In an order issued late Tuesday, federal district court Judge Andrew Hanen refused to lift the preliminary injunction he had previously issued stopping the implementation of the immigration amnesty plan announced by President Obama last November.
And in a second order, an obviously infuriated Judge Hanen said that the “attorneys for the Government misrepresented the facts” to the court.
Judge Hanen issued his injunction on Feb. 16 in the lawsuit filed by 26 states in a Texas federal court. On Feb. 23, the Justice Department filed a motion asking Hanen to stay his injunction pending an appeal to the Fifth Circuit Court of Appeals. On March 3, the Justice Department filed an “Advisory” with Hanen, informing him that between Nov. 20, when the president announced his new plan, and Feb. 16, when the injunction was issued, the Department of Homeland Security had begun implementing part of the president’s plan by issuing three-year deferrals to over 100,000 illegal aliens.
Justice Department Had Said Obama’s Immigration Plan Hadn’t Been Implemented
This despite the fact that the Justice Department had assured Judge Hanen on numerous occasions—both in court and in written pleadings—that no part of the president’s plan would be implemented until late February. In the Advisory, the Justice Department did not admit it had misled the court; it was just trying to clear up any “confusion” that might have occurred.
Judge Hanen obviously saw things differently.
In Tuesday night’s order on the injunction, Hanen said that he remained “convinced” that his original findings and rulings were correct and that for a number of reasons, “the decisions reached previously by this Court have been reinforced.”
For example, Hanen had based his injunction in part on the “abdication” by the administration of its duty to enforce federal immigration law. Hanen pointed out that “recent actions taken by the Government confirm that it has abdicated enforcement.”
One of those actions cited by Hanen was Obama’s reaction at a town hall meeting held after the injunction was issued to an individual upset over a deportation order. Obama said that any Border Patrol agents or Immigration and Customs Enforcement officials who didn’t follow his new immigration plan that halts deportations against those who qualify under his new plan would be punished: if “they don’t follow the policy, there are going to be consequences to it.”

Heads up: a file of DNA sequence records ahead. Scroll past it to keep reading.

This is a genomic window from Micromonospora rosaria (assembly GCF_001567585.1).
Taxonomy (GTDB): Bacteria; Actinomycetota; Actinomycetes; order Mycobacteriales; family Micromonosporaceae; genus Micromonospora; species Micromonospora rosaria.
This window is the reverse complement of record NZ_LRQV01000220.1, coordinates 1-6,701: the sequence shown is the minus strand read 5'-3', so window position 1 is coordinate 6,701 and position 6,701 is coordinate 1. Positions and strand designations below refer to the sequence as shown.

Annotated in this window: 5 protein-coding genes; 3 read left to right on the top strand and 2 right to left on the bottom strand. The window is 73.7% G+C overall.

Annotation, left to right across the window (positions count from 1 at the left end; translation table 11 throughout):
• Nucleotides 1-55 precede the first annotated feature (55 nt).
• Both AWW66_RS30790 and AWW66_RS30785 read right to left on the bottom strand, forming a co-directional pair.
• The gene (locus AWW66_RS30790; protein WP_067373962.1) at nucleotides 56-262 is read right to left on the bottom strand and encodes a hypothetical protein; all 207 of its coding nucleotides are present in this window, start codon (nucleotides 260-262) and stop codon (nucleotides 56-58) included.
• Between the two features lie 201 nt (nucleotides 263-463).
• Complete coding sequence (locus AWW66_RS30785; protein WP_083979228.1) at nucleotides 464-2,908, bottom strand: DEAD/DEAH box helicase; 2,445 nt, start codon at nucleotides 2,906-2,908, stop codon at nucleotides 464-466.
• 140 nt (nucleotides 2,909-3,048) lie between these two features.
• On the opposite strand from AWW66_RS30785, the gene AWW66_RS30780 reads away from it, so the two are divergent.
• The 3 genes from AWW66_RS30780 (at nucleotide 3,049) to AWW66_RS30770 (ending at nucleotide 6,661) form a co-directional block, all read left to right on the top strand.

According to Hanen, Obama’s message to federal law enforcement officials and the nation “is clear.” First, federal immigration laws that “officials are charged with enforcing, are not to be enforced when those laws conflict” with the president’s plan. Second, “the criteria set out in [the president’s plan] are mandatory.” Third, if Department of Homeland Security officials “fail to follow the specified criteria, there will be consequences for this failure—just as there would be consequences if they were in the military and disobeyed an order from the Commander in Chief.”
In summary, “the chief executive has ordered that the laws requiring removal of illegal immigrants that conflict with [the president’s plan] are not to be enforced, and that anyone who attempts to do so will be punished.”
Hanen also dismissed the government’s claim that it would suffer irreparable harm if the injunction is not lifted. He concluded that “there is no pressing, emergent need for this program” and “the scales of justice greatly favor the States.”
Justice Department Lawyers Showed ‘Distinct Lack of Candor’
In the second order over the Advisory filed with the court, Judge Hanen presented a scathing analysis of the Justice Department’s misbehavior in misleading him over the implementation of the president’s amnesty plan:
This Court expects all parties, including the Government of the United States, to act in a forthright manner and not hide behind deceptive representations and half-truths. That is why, whatever the motive for the Government’s actions in this matter, the Court is extremely troubled by the multiple representations made by the Government’s counsel—both in writing and orally—that no action would be taken … until February 18, 2015.
Hanen said the representations made by the Justice Department lawyers “indicates a distinct lack of candor.”